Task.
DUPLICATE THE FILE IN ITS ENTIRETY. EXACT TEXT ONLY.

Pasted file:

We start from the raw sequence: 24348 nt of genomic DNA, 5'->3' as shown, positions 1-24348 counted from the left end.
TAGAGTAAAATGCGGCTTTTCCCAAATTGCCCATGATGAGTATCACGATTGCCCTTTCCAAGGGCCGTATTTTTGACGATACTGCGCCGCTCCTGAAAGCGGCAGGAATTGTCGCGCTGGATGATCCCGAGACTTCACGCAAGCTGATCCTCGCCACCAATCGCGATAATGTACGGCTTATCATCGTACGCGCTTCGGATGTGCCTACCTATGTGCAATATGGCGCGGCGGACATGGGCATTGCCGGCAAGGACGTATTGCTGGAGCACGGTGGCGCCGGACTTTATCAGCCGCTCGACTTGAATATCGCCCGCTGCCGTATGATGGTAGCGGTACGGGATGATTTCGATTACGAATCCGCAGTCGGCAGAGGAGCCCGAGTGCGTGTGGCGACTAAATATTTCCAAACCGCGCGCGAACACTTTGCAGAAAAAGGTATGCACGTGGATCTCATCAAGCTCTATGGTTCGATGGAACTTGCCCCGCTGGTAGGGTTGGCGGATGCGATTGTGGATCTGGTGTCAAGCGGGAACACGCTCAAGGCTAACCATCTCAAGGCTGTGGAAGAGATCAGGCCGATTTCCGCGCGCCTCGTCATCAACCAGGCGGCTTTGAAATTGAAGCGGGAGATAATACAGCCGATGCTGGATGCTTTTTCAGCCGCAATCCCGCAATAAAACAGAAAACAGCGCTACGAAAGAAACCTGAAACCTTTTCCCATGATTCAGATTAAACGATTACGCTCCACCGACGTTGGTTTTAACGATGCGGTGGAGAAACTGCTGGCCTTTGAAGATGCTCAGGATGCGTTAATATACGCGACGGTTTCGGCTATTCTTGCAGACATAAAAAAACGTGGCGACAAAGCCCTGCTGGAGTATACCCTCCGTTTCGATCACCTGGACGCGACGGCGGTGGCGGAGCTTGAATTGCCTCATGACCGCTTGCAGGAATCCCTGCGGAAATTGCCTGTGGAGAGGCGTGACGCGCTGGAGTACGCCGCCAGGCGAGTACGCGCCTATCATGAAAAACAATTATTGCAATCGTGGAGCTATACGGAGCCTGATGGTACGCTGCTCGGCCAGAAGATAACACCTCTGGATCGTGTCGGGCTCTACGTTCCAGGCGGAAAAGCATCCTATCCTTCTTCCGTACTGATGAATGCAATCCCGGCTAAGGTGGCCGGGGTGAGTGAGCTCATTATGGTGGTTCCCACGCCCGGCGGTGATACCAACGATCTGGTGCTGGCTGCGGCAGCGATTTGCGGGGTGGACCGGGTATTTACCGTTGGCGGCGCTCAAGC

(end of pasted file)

We start from the raw sequence: 24348 nt of genomic DNA, 5'->3' as shown, positions 1-24348 counted from the left end.
TAGAGTAAAATGCGGCTTTTCCCAAATTGCCCATGATGAGTATCACGATTGCCCTTTCCAAGGGCCGTATTTTTGACGATACTGCGCCGCTCCTGAAAGCGGCAGGAATTGTCGCGCTGGATGATCCCGAGACTTCACGCAAGCTGATCCTCGCCACCAATCGCGATAATGTACGGCTTATCATCGTACGCGCTTCGGATGTGCCTACCTATGTGCAATATGGCGCGGCGGACATGGGCATTGCCGGCAAGGACGTATTGCTGGAGCACGGTGGCGCCGGACTTTATCAGCCGCTCGACTTGAATATCGCCCGCTGCCGTATGATGGTAGCGGTACGGGATGATTTCGATTACGAATCCGCAGTCGGCAGAGGAGCCCGAGTGCGTGTGGCGACTAAATATTTCCAAACCGCGCGCGAACACTTTGCAGAAAAAGGTATGCACGTGGATCTCATCAAGCTCTATGGTTCGATGGAACTTGCCCCGCTGGTAGGGTTGGCGGATGCGATTGTGGATCTGGTGTCAAGCGGGAACACGCTCAAGGCTAACCATCTCAAGGCTGTGGAAGAGATCAGGCCGATTTCCGCGCGCCTCGTCATCAACCAGGCGGCTTTGAAATTGAAGCGGGAGATAATACAGCCGATGCTGGATGCTTTTTCAGCCGCAATCCCGCAATAAAACAGAAAACAGCGCTACGAAAGAAACCTGAAACCTTTTCCCATGATTCAGATTAAACGATTACGCTCCACCGACGTTGGTTTTAACGATGCGGTGGAGAAACTGCTGGCCTTTGAAGATGCTCAGGATGCGTTAATATACGCGACGGTTTCGGCTATTCTTGCAGACATAAAAAAACGTGGCGACAAAGCCCTGCTGGAGTATACCCTCCGTTTCGATCACCTGGACGCGACGGCGGTGGCGGAGCTTGAATTGCCTCATGACCGCTTGCAGGAATCCCTGCGGAAATTGCCTGTGGAGAGGCGTGACGCGCTGGAGTACGCCGCCAGGCGAGTACGCGCCTATCATGAAAAACAATTATTGCAATCGTGGAGCTATACGGAGCCTGATGGTACGCTGCTCGGCCAGAAGATAACACCTCTGGATCGTGTCGGGCTCTACGTTCCAGGCGGAAAAGCATCCTATCCTTCTTCCGTACTGATGAATGCAATCCCGGCTAAGGTGGCCGGGGTGAGTGAGCTCATTATGGTGGTTCCCACGCCCGGCGGTGATACCAACGATCTGGTGCTGGCTGCGGCAGCGATTTGCGGGGTGGACCGGGTATTTACCGTTGGCGGCGCTCAAGC